General Lab Information

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Molecules for Photovoltaics

This research seeks molecular level understanding of principles that can improve organic photovoltaics (OPV). It seeks to apply principles from electron transfer theories and transient experimental methods with an emphasis on those using electron accelerators (pulse radiolysis) along with excitation by light.

Pulse radiolysis uses ps or ns pulses of high energy electrons to create ionization condensed media. It confers a special, almost unique capability to rapidly inject electrons or holes into conjugated polymers or oligomers, and can even do so in completely non-polar environments. Pulse radiolysis with detection by transient absorption(TA) probes the charged species in the UV-Vis, NIR and IR regions, including the Vis optical fiber single shot (OFSS) ps TA detection system (NIR in development). It also provides one of the best ways to produce and examine triplet excited states.

A new capability is pulse radiolysis transient microwave conductivity (PRTRMC), developed jointly with Garry Rumbles and Obadiah Reid at NREL based on earlier developments at Delft.

Principal questions examined:

  1. How far and how fast do electrons, holes and excitons (singlet and triplet) transport along conjugated chains? What is the transport mechanism and how does it connect to transport in solid films? Transport is studied using chains having end traps by TA and in those without by PRTRMC.
  2. Charges in conjugated chains often exist as polarons. What are they like- how long, how compressible? What is the relationship of polarons to bipolarons? How will these properties relate to transport and to Coulomb escape?
  3. The efficiency of organic photovoltaic devices to convert solar energy into electricity depends critically on avoiding recombination of photo-generated electron-hole pairs. More successful OPV assemblies show high quantum yields for separated electron hole pairs, despite strong Coulomb attraction expected in the low dielectric environment of polymer films. While the quantum yield is high, a major part of the exciting photon energy is lost. What principles can give high yields for Coulomb (Onsager) escape with little loss of energy, and do these relate to questions 1. and 2?

Partial Description of Our Interests

The efficiency of organic photovoltaic devices to convert solar energy into electricity depends critically on avoiding recombination of photo-generated electron-hole pairs. To clarify the factors that determine the yield of separated electrons and holes, experiments are proposed to test the hypothesis that delocalized electrons and holes can escape from each other even in low dielectric constant media such as conjugated polymer films. The experiments will examine how Coulomb binding between electrons and holes is reduced for delocalized charges and the results will be compared to model calculations. The Marcus inverted region provides a known principle to suppress rates of highly-exoergic recombination of electrons and holes. Proposed experiments will examine the hypothesis that this suppression is greater, perhaps much greater, for delocalized species. Such an “enhancement of the inverted region” for reactions of delocalized charges, could further improve yields of escape. Experiments to measure these proposed effects of delocalization will determine lifetimes and escape yields for delocalized exciplexes and for electron-hole pairs on conjugated polymer chains. A delocalized exciplex is a pair of delocalized anions and cations, for example on conjugated oligomers or polymers, in close proximity. Escape along chains will examine charge-transfer states, (D+•,A-•), formed at an electron-accepting group at the end of a conjugated chain. Delocalization of D+• as a polaron in the chain can lead to reduced Coulomb attraction in the pair.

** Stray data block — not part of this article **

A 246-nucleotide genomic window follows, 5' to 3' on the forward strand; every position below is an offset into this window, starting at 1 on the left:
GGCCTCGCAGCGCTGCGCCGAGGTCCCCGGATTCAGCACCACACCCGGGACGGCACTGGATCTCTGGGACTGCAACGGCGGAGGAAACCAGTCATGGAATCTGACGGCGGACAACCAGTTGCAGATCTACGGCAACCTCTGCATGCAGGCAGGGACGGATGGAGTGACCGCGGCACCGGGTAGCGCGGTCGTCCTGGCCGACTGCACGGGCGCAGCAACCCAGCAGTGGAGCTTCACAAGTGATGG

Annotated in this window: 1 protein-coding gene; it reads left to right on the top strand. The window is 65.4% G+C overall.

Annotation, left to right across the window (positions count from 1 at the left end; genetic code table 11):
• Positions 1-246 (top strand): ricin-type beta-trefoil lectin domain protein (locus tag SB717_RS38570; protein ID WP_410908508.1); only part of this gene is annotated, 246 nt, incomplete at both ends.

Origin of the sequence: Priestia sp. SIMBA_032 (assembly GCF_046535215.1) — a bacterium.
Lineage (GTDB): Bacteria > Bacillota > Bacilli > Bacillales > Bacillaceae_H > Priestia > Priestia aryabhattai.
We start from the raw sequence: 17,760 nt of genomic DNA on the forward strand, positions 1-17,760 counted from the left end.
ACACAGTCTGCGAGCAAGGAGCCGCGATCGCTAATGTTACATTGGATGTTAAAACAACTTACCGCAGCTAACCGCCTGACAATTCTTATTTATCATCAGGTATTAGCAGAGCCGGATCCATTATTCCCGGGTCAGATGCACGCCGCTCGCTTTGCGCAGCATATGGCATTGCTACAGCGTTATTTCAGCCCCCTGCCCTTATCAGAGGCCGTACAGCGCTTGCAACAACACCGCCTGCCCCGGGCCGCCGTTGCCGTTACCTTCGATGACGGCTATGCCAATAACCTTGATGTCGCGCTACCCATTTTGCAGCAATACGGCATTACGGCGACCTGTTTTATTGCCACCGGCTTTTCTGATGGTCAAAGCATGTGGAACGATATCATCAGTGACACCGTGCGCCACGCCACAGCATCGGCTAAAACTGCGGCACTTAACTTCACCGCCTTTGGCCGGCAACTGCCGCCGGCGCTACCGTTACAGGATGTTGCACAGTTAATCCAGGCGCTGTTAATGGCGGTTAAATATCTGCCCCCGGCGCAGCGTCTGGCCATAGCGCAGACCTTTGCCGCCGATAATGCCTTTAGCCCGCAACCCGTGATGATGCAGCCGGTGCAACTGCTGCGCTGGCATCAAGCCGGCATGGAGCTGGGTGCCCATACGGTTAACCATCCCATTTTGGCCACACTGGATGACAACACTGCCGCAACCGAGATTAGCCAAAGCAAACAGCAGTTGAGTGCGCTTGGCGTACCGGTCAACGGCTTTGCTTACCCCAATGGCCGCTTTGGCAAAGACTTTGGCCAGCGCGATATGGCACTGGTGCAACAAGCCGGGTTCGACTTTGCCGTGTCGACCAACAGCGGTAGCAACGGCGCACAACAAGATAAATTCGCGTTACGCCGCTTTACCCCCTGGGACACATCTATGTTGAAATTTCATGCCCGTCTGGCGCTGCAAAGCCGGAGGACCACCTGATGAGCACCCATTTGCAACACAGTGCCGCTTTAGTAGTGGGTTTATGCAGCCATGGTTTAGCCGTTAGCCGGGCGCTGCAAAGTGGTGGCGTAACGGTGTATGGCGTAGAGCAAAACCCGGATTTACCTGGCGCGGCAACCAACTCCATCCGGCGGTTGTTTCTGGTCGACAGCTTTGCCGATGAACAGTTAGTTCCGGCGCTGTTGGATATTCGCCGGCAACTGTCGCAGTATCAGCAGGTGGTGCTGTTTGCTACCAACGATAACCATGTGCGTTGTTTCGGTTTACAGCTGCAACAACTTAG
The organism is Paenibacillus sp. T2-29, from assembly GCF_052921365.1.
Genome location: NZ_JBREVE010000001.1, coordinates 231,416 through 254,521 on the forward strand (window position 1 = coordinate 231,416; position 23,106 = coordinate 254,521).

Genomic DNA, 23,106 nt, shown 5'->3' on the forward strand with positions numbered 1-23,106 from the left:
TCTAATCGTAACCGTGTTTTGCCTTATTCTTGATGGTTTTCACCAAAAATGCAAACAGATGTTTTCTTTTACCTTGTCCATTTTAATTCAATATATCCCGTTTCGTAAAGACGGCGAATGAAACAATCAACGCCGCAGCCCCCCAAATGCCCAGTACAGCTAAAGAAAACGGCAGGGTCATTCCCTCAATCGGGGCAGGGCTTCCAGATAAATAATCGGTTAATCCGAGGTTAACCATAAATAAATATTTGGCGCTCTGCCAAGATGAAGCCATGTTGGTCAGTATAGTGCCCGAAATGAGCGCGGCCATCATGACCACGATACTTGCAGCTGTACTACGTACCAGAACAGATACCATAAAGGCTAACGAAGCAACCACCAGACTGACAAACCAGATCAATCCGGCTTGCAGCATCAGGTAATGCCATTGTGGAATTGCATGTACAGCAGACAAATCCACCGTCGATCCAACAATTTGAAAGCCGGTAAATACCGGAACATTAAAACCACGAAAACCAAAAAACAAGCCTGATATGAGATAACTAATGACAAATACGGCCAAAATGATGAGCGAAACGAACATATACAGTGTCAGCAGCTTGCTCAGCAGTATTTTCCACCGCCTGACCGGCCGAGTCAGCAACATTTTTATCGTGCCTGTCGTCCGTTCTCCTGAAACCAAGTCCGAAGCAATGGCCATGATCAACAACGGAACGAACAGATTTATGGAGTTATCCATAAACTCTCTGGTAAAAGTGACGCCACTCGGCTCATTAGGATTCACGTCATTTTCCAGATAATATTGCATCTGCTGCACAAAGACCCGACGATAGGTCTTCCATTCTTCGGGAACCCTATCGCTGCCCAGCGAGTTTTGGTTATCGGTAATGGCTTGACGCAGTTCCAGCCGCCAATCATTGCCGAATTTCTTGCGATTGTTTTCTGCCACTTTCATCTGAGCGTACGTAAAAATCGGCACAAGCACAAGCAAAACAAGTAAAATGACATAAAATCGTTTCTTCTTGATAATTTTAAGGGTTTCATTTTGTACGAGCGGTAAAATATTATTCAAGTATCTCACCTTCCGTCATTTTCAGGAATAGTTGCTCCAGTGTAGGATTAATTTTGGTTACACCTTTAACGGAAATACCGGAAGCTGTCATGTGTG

Greater delocalization in nanotubes and in solid films might further enhance escape. The nature of charge delocalization in single-walled carbon nanotubes condensed films of conjugated polymers will be explored by pulse radiolysis microwave conductivity. Advances in three experimental techniques will support the scientific objectives: 1) transient microwave conductivity, 2) infrared transient absorption to detect delocalized charges, and 3) pulse radiolysis of thick (~100 mm) conjugated polymer films.

Many of the experiments will utilize defined molecular structures where definite escape rates and yields can be determined and compared with calculations of Coulomb potentials and electron transfer theory. These model systems in solution, where the environment, especially the dielectric constant can be controlled, will enable exploration of principles controlling charge escape and their potentials for use in converting solar energy.

Once electrons and holes have escaped their mutual Coulomb field transport of both charges is essential for energy storage, and principles that improve transport may sometimes promote escape, so hole and electron transport is another important interest. Closely related is transport of both singlet and triplet excitons.

Conjugated polymers with end trap groups used for investigation of transport of charges and excitons.

One electrons in an oligomer of 10 fluorene units, (F10) forms a negative polaron that spreads out over 4.5

Two electrons in an F10 oligomer form two side-by-side polarons that avoid each other.